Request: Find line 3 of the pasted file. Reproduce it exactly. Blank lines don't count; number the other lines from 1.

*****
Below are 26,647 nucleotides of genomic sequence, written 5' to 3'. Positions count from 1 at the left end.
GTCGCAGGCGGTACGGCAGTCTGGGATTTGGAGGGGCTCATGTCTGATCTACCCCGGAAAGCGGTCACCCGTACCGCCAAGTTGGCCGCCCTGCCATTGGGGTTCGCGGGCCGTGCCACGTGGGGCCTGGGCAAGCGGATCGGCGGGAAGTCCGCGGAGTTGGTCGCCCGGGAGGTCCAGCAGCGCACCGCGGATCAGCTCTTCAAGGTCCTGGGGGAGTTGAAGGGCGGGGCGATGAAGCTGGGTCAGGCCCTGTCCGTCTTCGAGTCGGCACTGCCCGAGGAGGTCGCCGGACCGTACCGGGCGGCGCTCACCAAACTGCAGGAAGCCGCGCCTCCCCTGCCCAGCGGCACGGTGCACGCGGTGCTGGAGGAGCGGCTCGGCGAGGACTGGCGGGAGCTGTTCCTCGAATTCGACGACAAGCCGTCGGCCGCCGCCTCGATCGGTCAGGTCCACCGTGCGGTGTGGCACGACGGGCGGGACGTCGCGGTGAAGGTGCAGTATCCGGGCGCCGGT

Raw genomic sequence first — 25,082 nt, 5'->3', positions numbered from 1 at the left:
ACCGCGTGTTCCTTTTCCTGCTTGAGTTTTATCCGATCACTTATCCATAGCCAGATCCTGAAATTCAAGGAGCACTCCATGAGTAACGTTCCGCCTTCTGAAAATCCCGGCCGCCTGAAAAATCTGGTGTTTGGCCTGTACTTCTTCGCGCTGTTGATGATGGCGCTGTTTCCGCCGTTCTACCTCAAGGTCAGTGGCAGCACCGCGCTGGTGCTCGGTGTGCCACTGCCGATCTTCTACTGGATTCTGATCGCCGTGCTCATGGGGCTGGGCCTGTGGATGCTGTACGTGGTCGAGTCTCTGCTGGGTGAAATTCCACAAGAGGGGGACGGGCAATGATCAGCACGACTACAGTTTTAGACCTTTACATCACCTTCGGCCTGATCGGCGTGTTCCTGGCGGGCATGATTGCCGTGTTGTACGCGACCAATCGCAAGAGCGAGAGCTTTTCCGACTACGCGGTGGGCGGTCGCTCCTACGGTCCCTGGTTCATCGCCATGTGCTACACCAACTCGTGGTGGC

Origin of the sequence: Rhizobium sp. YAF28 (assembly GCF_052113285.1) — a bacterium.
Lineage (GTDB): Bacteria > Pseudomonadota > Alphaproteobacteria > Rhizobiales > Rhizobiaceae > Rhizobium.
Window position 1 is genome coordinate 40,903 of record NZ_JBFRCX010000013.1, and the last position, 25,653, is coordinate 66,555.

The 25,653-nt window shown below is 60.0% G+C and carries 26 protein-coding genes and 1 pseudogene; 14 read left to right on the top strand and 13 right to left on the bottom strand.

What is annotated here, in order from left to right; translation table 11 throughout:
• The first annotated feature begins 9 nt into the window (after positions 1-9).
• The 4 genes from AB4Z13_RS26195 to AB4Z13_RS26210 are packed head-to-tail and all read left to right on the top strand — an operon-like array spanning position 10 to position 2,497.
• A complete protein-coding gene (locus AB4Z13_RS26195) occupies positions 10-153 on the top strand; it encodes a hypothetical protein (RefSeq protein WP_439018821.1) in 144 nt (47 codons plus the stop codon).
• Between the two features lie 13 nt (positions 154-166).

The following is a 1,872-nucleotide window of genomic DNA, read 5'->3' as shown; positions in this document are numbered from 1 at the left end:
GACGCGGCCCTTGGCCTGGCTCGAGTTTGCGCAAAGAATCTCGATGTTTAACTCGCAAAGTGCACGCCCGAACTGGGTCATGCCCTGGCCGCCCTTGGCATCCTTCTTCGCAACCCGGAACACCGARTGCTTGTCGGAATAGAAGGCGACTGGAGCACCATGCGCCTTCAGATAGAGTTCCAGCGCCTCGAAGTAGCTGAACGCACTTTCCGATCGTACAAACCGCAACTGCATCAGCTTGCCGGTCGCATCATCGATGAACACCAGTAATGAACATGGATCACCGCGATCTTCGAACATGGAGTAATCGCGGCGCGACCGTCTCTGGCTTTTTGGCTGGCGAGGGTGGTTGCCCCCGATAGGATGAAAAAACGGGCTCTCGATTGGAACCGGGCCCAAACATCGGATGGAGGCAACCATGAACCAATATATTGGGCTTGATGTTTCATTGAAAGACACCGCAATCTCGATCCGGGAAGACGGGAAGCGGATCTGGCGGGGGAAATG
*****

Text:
Raw genomic sequence first — 25,082 nt, 5'->3', positions numbered from 1 at the left: